Wednesday 25 May 2011
Why I use a multi-meter and a calculator to troubleshoot a J1939 data link, yes I said a calculator. Working for a major fleet as a Corporate Technician Instructor I have taught many courses. I have to teach everything from bumper to bumper and that could be 3 axle alignments to troubleshooting a data link. One of the most valuable things I will teach technicians is how to use a calculator to troubleshoot the J1939 in my Advanced Data Link Course.
What I am going to share with you about the J1939 data link is life experience versus text book. Let me explain: Modern day trucks have multiple data links used by all the modules. The most common one used is the high speed J1939. Trucks will come into the shops all the time with inactive codes for data links, ABS J1939 time outs, and Engine ECU’s data link failures and so on. Most of the time these codes will get erased and no troubleshooting will be done. I will tell you how to find the possible problem.
This troubleshooting will work for all truck makes but I will use a Freightliner Columbia in my examples. The J1939 data link has two 120 ohm resistors in parallel in the data link. When the data link is in good condition the total resistance will be approximately 60 ohms on pins C and D of the 9 pin data link connector.
Locations of the 2 resistors on some different trucks:
Freightliner Columbia: R1 left hand frame rail, front cab mount and R2 right hand frame rail near frame mount ABS module
Freightliner Century Class: R1 left hand frame rail, front cab mount and R2 left hand B pillar
Volvo with Cummins Power: R1 near engine ECM connector and R2 cab fuse panel
Volvo with Volvo Power: R1 built into engine ECM and R2 cab fuse panel
IHC ProStar: R1 left hand frame rail strapped to airlines near transmission and R2 strapped on top of transmission towards the rear
Before I get into actual troubleshooting you will need to understand how to calculate the resistance in the J1939 harness. Here is the simplest formula and you will need your calculator.
Product over sum
120x120 = 14400
120+120 = 240
14400/240 = 60 ohms
I see all the time inactive codes in the ABS for J1939 time outs on Freightliner Columbia. In about a 3 month period I can count at least 15 trucks that I had to walk someone through these diagnostic steps to find the problem. When checking the J1939 on pins C and D make sure the ignition is off and no modules are communicating when you check the resistance.
The trucks that were checked had measurements that were about 64 to 68 ohms. In most data link troubleshooting text books this is an acceptable measurement and falls within the 60 ohms + or - 10 ohms. My experience tells me there is a problem in the J1939 data link. If you had measured 120 ohms then one resistor is missing or there is some heavy corrosion in the connector to one of the resistors.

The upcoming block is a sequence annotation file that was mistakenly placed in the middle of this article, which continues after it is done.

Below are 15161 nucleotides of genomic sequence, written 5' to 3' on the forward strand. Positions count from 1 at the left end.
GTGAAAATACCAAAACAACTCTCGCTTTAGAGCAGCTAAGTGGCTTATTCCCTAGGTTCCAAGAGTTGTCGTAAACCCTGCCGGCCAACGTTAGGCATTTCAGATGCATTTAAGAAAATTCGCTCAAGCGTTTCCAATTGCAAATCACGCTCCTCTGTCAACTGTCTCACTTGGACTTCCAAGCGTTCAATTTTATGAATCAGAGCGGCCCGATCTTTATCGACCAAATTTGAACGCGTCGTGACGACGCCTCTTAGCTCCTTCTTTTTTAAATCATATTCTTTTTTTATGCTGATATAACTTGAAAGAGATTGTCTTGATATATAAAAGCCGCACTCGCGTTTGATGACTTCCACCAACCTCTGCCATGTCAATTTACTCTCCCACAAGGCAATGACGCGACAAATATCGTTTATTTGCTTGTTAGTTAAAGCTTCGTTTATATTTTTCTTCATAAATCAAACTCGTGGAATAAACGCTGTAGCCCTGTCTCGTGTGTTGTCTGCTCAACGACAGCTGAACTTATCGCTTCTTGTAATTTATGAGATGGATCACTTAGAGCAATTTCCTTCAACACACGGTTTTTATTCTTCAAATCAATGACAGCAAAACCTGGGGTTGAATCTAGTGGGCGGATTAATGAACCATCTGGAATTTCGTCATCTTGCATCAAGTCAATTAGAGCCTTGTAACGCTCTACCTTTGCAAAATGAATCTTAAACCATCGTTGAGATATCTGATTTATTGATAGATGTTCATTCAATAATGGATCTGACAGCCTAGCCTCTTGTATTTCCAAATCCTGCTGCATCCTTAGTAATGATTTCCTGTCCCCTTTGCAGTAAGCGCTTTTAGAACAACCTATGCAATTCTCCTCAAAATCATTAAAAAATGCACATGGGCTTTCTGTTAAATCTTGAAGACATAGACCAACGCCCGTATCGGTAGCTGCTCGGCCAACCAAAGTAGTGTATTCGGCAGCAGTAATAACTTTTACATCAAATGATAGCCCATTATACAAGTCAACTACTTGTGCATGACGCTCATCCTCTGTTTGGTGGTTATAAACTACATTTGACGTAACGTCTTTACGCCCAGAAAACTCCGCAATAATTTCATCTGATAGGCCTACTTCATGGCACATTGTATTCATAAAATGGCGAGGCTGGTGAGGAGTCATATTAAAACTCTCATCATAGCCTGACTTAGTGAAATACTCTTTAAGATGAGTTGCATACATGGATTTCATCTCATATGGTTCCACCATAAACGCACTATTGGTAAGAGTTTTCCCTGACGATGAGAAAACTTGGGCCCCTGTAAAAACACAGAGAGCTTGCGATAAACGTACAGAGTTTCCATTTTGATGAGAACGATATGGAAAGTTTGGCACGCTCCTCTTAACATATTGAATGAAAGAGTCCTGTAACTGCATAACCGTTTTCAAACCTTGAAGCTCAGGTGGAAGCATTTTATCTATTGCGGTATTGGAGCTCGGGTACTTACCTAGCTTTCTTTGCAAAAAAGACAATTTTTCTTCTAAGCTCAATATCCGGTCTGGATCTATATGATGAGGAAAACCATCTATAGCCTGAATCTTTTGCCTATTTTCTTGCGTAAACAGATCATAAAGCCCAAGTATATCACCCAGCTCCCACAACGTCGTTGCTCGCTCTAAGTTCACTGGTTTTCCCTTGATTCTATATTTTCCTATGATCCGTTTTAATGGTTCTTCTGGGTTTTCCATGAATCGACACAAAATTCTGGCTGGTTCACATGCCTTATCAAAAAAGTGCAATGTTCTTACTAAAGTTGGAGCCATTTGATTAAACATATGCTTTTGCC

Here is what you need to do to know what you should be measuring at pins C and D for the J1939. Note: these were actual measurement on a truck that had a problem
1. remove resistor 1 out of the harness and measure it, lets say it measures 118 ohms
2. remove resistor 2 out of the harness and measure it, lets say it measures 119 ohms
3. Plug these resistances into your formula to know what the actual measurement at pins C and D should be.
118x119 = 14042
118+119 = 237
14042/237 = 59.24 ohms
As you can see we should measure approximately 59 ohms on this data link you can add a small amount for the resistance in the wires but should still be very close to 59 ohms. In everyone of these Columbia’s the resistor near the ABS module on the right hand frame had some green corrosion in the 3 way connector that holds the resistor. Seems the o-rings that should seal out the moisture do a better job sealing in the moisture that got inside of it. After cleaning up the corrosion in the connector the resistance measurement on pins C and D of the J1939 connector dropped from 68 ohms to 59 ohms.
I have used this diagnostic method on many trucks: Volvo, ProStar and Freightliner. I would practice this on a good truck and you will see that using a calculator to calculate the resistance should match what your multi-meter shows you. You will repair many data link problems if you learn this method.
Note: There are some trucks that the J1939 data link resistance can’t be measured unless the batteries are disconnected. IHC ProStar recommends it but I have checked the data link without disconnecting the batteries. Freightliner M2 and C2 chassis you must disconnect the batteries to check the J1939. These trucks and/or school busses have bulk head and chassis module that communicate all the time even with the ignition off and the data link can’t be checked as long as module are transferring data on the J1939.
Master MechaniconWednesday 25 May 2011 - 04:38:09
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